US foreign aid

What percentage of US federal budget goes to foreign aid?

<1%
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1-5%
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5-10%
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10-20%
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20-30%
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>30%
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Holt

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By this I mean how much does the US government give in foreign aid compared to the their total spending?
Please answer the poll before reading the rest of this post. Please be honest about what you think the answer is right now. Don't go and research it somewhere just yet.

Done?
Well, according to this book I read, a survey by the PIPA in the US found that the median estimate from the sample was 20%. Sounds decent?

But what was the real figure? Less than 1%. Only one person in 20 gave an estimate of 1% or less. Even amongst the post graduates, the median estimate was 8%.
When asked what an appropriate percentage would be, the median was 10%.
Not knowing the real figures, 40% of the sample said that they wanted US foreign aid cut.

Now, this survey was taken in 2000 so by now many things may have changed. But I couldn't find any recent survey so I thought I'd do a little one myself. I just wanted to see whether these misconceptions still hold true even today, both inside and outside the US, with a sample of bright, intelligent people ;)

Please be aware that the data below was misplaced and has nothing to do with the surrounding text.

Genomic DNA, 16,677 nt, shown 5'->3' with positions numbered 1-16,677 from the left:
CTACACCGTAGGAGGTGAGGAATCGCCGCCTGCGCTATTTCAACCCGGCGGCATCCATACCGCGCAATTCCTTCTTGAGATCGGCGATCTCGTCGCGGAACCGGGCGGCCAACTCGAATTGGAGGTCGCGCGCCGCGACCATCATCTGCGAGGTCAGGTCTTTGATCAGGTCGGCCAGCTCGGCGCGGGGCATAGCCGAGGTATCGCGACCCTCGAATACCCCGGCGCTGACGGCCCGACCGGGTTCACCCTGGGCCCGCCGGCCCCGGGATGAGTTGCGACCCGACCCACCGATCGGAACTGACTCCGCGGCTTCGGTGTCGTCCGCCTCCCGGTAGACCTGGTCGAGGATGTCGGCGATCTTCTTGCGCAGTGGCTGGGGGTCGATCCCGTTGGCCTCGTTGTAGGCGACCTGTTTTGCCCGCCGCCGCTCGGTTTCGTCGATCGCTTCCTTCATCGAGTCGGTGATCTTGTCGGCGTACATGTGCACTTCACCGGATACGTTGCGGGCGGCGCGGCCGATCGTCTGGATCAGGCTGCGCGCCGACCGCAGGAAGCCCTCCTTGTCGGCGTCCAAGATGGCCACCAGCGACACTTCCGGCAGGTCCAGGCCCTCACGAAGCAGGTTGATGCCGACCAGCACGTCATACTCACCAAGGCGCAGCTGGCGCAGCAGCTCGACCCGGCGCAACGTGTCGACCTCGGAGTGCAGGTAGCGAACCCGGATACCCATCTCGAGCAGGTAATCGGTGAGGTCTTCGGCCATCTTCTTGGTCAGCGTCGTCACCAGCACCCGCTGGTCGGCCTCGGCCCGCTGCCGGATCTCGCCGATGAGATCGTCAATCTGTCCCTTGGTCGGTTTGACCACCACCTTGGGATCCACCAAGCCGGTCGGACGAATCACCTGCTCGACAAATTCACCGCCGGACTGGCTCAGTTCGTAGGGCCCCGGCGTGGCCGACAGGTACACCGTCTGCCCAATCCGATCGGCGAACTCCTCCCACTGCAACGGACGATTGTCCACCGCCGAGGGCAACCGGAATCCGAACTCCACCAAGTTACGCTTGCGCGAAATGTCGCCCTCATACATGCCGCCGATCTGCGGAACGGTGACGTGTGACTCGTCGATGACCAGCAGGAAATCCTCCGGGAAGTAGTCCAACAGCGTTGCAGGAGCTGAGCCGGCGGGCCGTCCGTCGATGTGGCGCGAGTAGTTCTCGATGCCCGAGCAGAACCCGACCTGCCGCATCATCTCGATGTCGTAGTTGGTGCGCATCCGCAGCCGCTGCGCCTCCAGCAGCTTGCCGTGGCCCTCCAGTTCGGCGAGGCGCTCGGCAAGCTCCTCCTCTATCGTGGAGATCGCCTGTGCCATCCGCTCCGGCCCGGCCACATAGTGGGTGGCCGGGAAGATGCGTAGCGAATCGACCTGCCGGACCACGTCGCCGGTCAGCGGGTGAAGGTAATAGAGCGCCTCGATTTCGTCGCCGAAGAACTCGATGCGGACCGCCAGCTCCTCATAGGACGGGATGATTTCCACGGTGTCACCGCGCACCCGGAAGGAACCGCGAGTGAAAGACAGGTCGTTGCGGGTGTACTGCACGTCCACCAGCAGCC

Now, a little data. First please note: my data is rather outdated. I believe from 2003. If eveything miraculously changed since the time of this data collection, please tell me.
Also note: This data is specific to the US, but that doesn't mean the exact same thing isn't happening in the UK, Australia etc etc.

The US government gives around $14 billion in development aid each year, only a quarter of which actually goes to "low-income" countries.
In 2003, Bush proposed a military budget of $379 billion, an increase of $48 billion on the previous year, an increase more than four times the amount they give in government aid.
Annual domestic US spending on alcohol was $34 billion, on tobacco $32 billion.
US non-government foreign aid amounts to $4 billion.

What is going on? With all the big talk of elminating poverty by 2015 and the UN set target of sending at least 0.7% of GNP as development aid to the developing countries. A target which only 5 of the 22 developed countries managed to meet or even come close to meeting - Denmark, The Netherlands, Norway, Sweden and Luxembourg. Every other developed country falls pitifully short of this target.